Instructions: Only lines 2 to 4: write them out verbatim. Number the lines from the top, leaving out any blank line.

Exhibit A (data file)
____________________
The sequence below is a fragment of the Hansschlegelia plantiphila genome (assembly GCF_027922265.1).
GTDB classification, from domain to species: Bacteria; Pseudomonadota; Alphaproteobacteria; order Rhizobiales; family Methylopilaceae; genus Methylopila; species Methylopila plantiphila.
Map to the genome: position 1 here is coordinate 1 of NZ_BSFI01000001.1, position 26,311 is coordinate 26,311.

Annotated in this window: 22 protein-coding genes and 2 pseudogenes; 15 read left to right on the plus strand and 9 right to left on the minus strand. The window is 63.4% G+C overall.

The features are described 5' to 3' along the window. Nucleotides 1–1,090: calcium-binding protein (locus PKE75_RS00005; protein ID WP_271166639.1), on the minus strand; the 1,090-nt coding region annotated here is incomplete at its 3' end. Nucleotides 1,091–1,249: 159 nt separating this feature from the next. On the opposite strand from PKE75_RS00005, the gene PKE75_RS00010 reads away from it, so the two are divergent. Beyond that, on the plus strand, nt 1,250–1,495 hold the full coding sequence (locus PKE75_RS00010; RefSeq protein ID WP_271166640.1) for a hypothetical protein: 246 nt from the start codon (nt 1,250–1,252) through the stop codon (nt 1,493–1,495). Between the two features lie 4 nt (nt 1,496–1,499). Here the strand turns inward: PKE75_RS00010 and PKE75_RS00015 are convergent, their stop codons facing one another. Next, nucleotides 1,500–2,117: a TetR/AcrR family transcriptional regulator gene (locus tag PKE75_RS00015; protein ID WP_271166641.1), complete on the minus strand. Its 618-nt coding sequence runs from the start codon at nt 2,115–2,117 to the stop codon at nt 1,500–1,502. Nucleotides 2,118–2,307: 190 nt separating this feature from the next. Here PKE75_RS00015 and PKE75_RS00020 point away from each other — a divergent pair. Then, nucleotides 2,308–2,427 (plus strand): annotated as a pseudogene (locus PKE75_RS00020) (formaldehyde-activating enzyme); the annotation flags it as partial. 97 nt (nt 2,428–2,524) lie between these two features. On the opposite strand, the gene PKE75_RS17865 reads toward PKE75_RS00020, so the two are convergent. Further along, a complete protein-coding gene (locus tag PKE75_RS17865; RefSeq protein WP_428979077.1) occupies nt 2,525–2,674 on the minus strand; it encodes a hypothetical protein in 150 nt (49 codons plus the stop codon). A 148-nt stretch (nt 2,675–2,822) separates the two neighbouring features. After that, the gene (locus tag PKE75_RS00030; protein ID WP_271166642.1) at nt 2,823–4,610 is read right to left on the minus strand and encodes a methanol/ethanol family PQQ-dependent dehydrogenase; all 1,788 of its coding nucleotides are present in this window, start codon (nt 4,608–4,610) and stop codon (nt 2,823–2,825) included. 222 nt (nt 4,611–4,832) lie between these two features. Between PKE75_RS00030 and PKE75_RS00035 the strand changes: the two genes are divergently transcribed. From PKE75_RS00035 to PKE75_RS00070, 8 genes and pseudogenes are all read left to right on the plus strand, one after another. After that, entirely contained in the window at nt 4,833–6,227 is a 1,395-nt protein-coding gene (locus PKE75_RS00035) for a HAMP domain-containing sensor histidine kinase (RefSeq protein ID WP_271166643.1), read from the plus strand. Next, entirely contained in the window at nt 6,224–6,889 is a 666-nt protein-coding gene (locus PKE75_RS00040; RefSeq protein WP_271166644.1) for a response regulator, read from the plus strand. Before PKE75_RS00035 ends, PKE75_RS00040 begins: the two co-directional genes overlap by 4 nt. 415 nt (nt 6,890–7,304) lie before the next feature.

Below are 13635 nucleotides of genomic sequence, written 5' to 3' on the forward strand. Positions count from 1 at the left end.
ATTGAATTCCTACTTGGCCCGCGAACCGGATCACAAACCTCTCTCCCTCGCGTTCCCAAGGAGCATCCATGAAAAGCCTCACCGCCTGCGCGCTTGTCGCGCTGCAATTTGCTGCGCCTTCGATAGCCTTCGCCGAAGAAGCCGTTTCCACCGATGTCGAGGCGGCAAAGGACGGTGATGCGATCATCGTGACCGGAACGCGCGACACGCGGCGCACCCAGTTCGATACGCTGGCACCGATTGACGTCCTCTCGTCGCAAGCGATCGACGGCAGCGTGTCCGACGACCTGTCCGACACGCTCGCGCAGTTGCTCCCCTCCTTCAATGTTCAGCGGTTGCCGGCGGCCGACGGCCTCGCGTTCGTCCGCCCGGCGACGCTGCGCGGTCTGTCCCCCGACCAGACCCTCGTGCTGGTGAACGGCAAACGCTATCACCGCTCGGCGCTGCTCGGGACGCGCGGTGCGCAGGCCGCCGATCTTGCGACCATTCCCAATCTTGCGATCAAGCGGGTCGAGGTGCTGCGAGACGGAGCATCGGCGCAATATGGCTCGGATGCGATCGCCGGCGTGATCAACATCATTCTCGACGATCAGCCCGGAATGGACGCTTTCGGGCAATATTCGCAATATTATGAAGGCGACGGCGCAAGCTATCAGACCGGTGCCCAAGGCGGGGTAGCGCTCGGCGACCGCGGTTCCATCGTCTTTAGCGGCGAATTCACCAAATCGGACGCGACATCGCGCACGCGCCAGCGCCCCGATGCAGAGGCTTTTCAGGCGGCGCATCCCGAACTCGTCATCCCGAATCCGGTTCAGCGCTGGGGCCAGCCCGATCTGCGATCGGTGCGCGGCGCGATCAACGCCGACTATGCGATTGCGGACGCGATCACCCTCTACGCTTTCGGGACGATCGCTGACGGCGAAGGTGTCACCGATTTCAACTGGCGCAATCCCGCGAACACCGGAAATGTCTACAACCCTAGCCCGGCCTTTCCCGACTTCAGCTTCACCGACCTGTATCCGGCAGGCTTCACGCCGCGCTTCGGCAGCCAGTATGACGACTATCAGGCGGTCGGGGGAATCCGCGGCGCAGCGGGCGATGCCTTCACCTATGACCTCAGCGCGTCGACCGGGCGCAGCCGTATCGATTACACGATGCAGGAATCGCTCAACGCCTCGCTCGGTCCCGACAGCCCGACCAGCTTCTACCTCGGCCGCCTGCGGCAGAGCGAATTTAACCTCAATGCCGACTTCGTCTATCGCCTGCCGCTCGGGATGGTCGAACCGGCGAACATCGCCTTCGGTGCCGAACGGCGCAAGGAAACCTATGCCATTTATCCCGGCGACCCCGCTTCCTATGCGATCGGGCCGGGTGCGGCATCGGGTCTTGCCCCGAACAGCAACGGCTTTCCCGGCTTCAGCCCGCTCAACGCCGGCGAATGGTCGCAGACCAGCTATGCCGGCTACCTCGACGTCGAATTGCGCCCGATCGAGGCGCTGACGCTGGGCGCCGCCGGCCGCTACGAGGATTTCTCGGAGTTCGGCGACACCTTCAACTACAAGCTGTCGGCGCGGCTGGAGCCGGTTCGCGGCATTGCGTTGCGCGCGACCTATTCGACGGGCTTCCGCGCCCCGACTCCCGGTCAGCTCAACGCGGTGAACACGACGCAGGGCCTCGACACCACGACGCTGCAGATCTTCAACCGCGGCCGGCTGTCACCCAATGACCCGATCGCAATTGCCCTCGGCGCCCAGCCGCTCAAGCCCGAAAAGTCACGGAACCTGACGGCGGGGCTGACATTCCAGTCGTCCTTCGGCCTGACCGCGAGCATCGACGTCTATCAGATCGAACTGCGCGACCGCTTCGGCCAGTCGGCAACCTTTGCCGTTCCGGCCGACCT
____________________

GTDB classification, from domain to species: Bacteria; Pseudomonadota; Alphaproteobacteria; order Rhizobiales; family Methylopilaceae; genus Methylopila; species Methylopila plantiphila.
Map to the genome: position 1 here is coordinate 1 of NZ_BSFI01000001.1, position 26,311 is coordinate 26,311.

Annotated in this window: 22 protein-coding genes and 2 pseudogenes; 15 read left to right on the plus strand and 9 right to left on the minus strand. The window is 63.4% G+C overall.